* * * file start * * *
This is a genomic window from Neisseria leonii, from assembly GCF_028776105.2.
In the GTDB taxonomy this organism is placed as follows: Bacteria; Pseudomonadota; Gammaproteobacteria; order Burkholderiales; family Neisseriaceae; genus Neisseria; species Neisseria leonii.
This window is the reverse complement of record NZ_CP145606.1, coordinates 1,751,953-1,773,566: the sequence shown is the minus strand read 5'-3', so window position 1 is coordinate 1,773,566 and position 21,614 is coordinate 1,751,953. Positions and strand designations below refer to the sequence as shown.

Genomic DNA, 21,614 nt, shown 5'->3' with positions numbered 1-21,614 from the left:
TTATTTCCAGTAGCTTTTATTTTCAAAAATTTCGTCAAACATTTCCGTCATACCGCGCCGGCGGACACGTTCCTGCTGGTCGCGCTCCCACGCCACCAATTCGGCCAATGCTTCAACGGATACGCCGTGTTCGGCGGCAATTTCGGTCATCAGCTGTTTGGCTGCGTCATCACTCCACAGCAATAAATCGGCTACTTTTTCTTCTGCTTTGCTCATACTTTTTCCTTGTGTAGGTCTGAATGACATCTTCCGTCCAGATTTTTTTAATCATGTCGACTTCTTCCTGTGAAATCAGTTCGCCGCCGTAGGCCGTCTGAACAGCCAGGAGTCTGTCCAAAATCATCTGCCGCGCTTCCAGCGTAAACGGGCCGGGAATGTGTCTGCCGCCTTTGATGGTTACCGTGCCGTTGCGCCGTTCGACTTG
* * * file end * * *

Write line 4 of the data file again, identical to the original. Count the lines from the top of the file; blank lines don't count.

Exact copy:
Genomic DNA, 21,614 nt, shown 5'->3' with positions numbered 1-21,614 from the left: